Do you need a little more luck in your life? The charming lucky bamboo plant is a houseplant that is (almost) impossible to kill! It’s actually not bamboo at all, but sugar cane cuttings from Dracaena sanderiana, a deciduous plant native to tropical Africa. The leaves have been stripped to resemble bamboo, and they actually belong to the asparagus family! These plants grow to be several feet tall in the wild, but they are usually sold in a vase with water and pebbles to keep the plant upright. The stems can be trained into braids, spirals, hearts, and bows.
Here’s another thing you need to know about happy bamboo care.
How do I care for my happy bamboo plant?
Indoors, give happy bamboo little or medium indirect light, not direct sunlight, which can burn the leaves. The sticks are typically submerged in clear water, but can also be potted in soil. Lucky bamboo dislikes chemicals in tap water, such as chlorine and fluoride, that cause browning. Let the water sit overnight before using it to allow the chlorine to evaporate. If there is fluoride in your tap water, use filtered water. Change the water every week and make sure it completely covers the roots. If algae form, clean the container well before adding new water. If your lucky bamboo is planted in soil, keep it slightly damp.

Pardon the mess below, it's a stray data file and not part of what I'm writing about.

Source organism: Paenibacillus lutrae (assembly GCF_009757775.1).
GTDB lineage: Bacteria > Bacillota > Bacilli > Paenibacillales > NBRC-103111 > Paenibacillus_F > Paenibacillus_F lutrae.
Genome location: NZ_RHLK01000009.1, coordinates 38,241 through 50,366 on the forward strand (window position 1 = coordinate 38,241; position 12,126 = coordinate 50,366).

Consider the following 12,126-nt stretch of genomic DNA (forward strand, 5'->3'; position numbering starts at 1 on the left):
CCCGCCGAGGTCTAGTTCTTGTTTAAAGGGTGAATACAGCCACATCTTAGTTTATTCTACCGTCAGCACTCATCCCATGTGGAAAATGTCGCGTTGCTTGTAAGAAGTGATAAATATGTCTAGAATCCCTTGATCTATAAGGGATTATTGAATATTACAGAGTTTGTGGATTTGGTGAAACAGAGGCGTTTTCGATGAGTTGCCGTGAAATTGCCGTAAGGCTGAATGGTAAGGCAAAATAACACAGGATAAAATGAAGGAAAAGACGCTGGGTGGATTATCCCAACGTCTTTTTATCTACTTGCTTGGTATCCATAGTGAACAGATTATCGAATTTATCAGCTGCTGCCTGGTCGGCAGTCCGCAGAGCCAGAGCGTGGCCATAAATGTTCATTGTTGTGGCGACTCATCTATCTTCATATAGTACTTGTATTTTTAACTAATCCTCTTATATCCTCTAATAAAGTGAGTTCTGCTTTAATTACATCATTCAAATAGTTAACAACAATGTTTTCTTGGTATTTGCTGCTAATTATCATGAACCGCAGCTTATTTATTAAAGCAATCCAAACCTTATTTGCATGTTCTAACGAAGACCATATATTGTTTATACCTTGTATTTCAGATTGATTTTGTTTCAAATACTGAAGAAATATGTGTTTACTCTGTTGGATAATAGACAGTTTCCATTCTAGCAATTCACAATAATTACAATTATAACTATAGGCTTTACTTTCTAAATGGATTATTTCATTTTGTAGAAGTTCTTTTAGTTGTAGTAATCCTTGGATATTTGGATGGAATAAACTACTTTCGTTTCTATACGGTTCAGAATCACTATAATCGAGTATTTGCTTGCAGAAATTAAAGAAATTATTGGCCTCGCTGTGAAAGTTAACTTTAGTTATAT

Should I fertilize my happy bamboo plant?
It’s not strictly necessary, but it can help you stay healthy. If you want to feed it, add a ¼ strength liquid fertilizer. However, if you notice yellow leaves, stop fertilizing. Replace the water with distilled water. If the stems turn yellow, it is likely too late for your plant to recover.
Can I build a new happy bamboo plant?
As it gets older, your lucky bamboo plant may become leggy or shaggy. You can try to taper it by cutting the sticks back to their original length. Or, cut a 1½ to 2 inch long piece from a healthy stem and make sure it has at least one growth bud, a slight swelling under the soft bark of the stem. Place in water with pebbles or press directly into moist potting soil.
Lucky bamboo is poisonous to pets.
Unfortunately, this cute little plant contains saponins, which are toxic to pets. When your cat or dog nibbles, they may vomit (with blood), drool, become depressed, and salivate excessively. If you suspect your pet may have taken a bite, call your veterinarian as soon as possible.
Where to buy Lucky Bamboo Plant, Dracaena sanderiana
Braided colorful bamboo
This content is created and maintained by a third party and is imported onto this page so that users can provide their email addresses. You may find more information on this and similar content at piano.io